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 user 2008-01-15 at 11:29:00 am Views: 71
  • #19247

    Greenpeace ‘heads off whale ship’
    conservation activists say they have disrupted the Japanese whale hunt
    near Antarctica’s coast by chasing a factory ship out of the whaling

    Crew from
    protest ship Esperanza said they were maintaining the chase as the
    whalers cannot hunt at the same time.A spokesman for Japan’s whale hunt
    said Greenpeace’s actions were illegal and people should not treat them
    as heroes.Japan’s whaling fleet plans to kill about 900 minke whales
    and 50 fin whales by mid-April.The hunt is part of what it calls a
    scientific research programme, permitted under a clause in
    International Whaling Commission rules.But Australia and other nations
    say the same research goals could be achieved using non-lethal methods,
    and call the research programme a front for commercial whaling.The hunt
    has suspended plans to kill 50 humpback whales, amid a storm of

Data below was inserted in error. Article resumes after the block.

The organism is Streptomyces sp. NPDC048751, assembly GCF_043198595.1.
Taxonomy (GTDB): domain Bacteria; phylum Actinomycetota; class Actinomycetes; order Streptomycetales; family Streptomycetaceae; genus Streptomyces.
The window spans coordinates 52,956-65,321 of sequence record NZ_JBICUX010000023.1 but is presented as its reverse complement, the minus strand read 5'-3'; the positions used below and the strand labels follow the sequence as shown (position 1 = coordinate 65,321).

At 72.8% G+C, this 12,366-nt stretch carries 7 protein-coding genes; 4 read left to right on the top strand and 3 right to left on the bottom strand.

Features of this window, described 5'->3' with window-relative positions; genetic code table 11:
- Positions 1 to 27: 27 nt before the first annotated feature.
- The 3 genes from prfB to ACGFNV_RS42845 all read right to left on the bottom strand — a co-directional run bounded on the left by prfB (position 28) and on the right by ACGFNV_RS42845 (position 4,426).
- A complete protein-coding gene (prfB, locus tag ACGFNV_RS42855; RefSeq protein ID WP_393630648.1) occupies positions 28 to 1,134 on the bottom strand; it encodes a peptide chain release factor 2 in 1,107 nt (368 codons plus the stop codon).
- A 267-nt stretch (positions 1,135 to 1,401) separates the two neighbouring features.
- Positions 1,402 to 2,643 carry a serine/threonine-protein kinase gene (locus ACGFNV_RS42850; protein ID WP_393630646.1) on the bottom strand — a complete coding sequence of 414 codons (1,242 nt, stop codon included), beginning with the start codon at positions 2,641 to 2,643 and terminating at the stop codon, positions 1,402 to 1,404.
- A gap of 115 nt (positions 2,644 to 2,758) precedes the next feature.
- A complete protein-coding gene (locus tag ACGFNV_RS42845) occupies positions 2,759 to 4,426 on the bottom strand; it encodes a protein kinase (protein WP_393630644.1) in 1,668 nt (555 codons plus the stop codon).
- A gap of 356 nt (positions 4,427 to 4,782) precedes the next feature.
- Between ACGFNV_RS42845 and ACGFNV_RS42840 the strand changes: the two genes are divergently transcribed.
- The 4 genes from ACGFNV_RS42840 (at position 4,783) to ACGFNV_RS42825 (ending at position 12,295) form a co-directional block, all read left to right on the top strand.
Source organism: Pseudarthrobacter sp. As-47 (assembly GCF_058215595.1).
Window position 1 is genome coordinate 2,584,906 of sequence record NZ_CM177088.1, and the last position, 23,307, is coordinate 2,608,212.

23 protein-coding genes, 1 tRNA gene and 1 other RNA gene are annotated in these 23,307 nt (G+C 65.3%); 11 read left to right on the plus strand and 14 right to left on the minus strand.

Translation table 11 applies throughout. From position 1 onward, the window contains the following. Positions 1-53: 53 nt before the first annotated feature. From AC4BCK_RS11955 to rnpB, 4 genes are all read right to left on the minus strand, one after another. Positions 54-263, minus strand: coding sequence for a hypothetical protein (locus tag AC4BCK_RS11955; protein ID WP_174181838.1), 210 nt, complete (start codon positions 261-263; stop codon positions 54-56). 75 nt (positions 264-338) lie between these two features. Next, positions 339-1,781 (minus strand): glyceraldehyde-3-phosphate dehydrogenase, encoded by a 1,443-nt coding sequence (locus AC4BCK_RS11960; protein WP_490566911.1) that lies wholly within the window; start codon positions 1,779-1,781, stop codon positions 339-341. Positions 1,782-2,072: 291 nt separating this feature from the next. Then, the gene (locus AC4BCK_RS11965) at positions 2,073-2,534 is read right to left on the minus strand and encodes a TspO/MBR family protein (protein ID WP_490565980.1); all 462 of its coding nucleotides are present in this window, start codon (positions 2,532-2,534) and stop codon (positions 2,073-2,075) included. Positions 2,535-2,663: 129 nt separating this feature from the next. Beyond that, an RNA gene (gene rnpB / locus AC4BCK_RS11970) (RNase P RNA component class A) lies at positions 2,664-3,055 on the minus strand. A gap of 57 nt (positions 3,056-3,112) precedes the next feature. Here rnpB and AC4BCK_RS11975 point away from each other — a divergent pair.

international criticism.

    Hunting the hunters
    A number of
    ships are in southern waters on the trail of the hunters, including an
    Australian patrol ship that plans to video the whalers for a possible
    legal challenge, and the Steve Irwin, belonging to the radical Sea
    Shepherd Conservation Society.A schism has emerged between the protest
    groups as Greenpeace has pledged to take non-violent action to prevent
    the hunt, while Sea Shepherd has suggested more direct action to “shut
    the criminals down”.”I have no doubt about who they are running from,”
    said Capt Paul Watson, of the Steve Irwin. “They know we’re not trying
    to catch them to take their picture.”The Greenpeace vessel was the
    first to catch up with the processing ship Nisshin Maru on Saturday,
    causing the six-vessel whaling fleet to “scatter and run”, say the
    protesters.The whalers’ hunting vessels cannot operate when the Nisshin
    Maru is not in a position to process the kill.

    The Japan Whaling
    Association called on Greenpeace to keep clear of the fleet.”Past
    activities of Greenpeace have been responsible for vessel collisions
    that risk the lives and safety of our researchers and crew and are
    illegal under international maritime law,” said association president
    Keiichi Nakajima in a statement.”I urge Greenpeace to desist from any
    harassment of the research vessels and to keep a safe distance.”The
    BBC’s Jonah Fisher, who is on the Esperanza, says the Japanese may be
    playing a long-term tactical game as they know that Greenpeace has
    limited fuel.A week in the open sea exhausting the environmentalists
    would only be a brief interlude in the whaling season and would also
    deny Greenpeace the chance to film the whalers at work, he said.